ASP.NET MVC 2/3中的异步控制器

在ASP.NET MVC 2/3 中, 要实现一个一步控制器,你将不得不实现两个方法, 一个叫XXXAsync, 另外一个叫XXXCompleted, 同时你的控制器还要改成继承自AsyncController, 关于这个的实现和讲解已经有很多现成的例子, 这里我就直接从MSDN上搬过来一个例子吧.

看看上面的实现, 不得不承认, 相对同步控制器, 异步Action开发人员要做的工作还是要多一些的. 但在.NET4.0的大环境中, 我们也只能用这种方式来实现了.

当然, MSDN的例子是标准的分层的实现例子, 在这个例子中,你将不得不实现自己的Service层, 如果你只是想简单的调用异步Action, 有没有方便的办法呢? 答案是有的, 在.NET 4.0中,微软带来了Task类, 感兴趣的同学可以猛击这里. 有了Task,如果你只是想简单的一个函数里面做异步操作也是可以滴:

Preparing your project…

Before you can use the AsyncController, some changes to the standard “File > New > MVC Web Application” are required. Since everything I’m talking about is in the MVC Futures assembly, first grab the Microsoft.Web.Mvc.dll at CodePlex. Next, edit Global.asax.cs and change the calls to MapRoute into MapAsyncRoute, like this:

 

 

routes.MapAsyncRoute(
“Default”,
“{controller}/{action}/{id}”,
new { controller = “Home”, action = “Index”, id = “” }
);

 

 

No need to worry: all existing synchronous controllers in your project will keep on working. The MapAsyncRoute automatically falls back to MapRoute when needed.

Next, fire up a search-and-replace on your Web.config file, replacing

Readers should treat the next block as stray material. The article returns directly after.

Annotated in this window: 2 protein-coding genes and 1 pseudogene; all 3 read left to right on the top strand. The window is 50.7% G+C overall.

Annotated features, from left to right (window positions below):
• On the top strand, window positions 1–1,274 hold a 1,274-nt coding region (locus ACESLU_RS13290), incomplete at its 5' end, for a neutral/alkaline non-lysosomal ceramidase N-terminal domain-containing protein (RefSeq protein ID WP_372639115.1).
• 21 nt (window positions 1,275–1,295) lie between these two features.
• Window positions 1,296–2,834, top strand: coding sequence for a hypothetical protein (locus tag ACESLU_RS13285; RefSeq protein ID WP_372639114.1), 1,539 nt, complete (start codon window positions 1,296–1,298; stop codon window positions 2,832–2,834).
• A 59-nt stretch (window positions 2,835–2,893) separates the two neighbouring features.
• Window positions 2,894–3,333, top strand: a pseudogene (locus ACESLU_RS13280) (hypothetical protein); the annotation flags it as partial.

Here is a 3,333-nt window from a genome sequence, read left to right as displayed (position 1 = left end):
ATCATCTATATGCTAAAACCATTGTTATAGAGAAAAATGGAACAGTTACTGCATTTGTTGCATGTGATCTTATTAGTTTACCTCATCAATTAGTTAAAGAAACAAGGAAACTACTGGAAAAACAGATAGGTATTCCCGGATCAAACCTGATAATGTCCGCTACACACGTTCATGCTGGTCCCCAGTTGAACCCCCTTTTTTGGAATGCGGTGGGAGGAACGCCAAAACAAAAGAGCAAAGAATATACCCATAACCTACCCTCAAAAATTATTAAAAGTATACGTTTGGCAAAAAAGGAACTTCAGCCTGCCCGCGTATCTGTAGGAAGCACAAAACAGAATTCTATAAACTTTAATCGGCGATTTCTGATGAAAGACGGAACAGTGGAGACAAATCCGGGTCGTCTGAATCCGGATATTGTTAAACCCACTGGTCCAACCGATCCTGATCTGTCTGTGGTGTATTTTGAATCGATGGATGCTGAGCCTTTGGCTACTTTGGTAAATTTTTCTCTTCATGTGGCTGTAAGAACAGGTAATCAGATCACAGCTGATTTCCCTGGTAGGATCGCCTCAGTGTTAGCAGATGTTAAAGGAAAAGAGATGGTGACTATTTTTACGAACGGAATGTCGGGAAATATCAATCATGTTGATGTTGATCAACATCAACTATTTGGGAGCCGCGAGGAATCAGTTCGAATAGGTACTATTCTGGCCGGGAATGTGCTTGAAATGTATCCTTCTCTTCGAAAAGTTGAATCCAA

<add verb=”*” path=”*.mvc” validate=”false” type=”System.Web.Mvc.MvcHttpHandler, System.Web.Mvc, Version=1.0.0.0, Culture=neutral, PublicKeyToken=31BF3856AD364E35″/>

<add name=”MvcHttpHandler” preCondition=”integratedMode” verb=”*” path=”*.mvc” type=”System.Web.Mvc.MvcHttpHandler, System.Web.Mvc, Version=1.0.0.0, Culture=neutral, PublicKeyToken=31BF3856AD364E35″/>

 

 

with:

 

 

<add verb=”*” path=”*.mvc” validate=”false” type=”Microsoft.Web.Mvc.MvcHttpAsyncHandler, Microsoft.Web.Mvc”/>

<add name=”MvcHttpHandler” preCondition=”integratedMode” verb=”*” path=”*.mvc” type=”Microsoft.Web.Mvc.MvcHttpAsyncHandler, Microsoft.Web.Mvc”/>

 

 

If you now inherit all your controllers from AsyncController instead of Controller, you are officially ready to begin some asynchronous ASP.NET MVC development.

Asynchronous patterns

Ok, that was a lie. We are not ready yet to start asynchronous ASP.NET MVC development. There’s a choice to make: which asynchronous pattern are we going to implement?

The AsyncController offers 3 distinct patterns to implement asynchronous action methods.. These patterns can be mixed within a single AsyncController, so you actually pick the one that is appropriate for your situation. I’m going trough all patterns in this blog post, starting with…

The IAsyncResult pattern

The IAsyncResult pattern is a well-known pattern in the .NET Framework and is well documened on MSDN. To implement this pattern, you should create two methods in your controller:

 

 

public IAsyncResult BeginIndexIAsync(AsyncCallback callback, object state) { }
public ActionResult EndIndexIAsync(IAsyncResult asyncResult) { }

 

 

Let’s implement these methods. In the BeginIndexIAsync method, we start reading a file on a separate thread:

 

 

public IAsyncResult BeginIndexIAsync(AsyncCallback callback, object state) {
// Do some lengthy I/O processing… Can be a DB call, file I/O, custom, …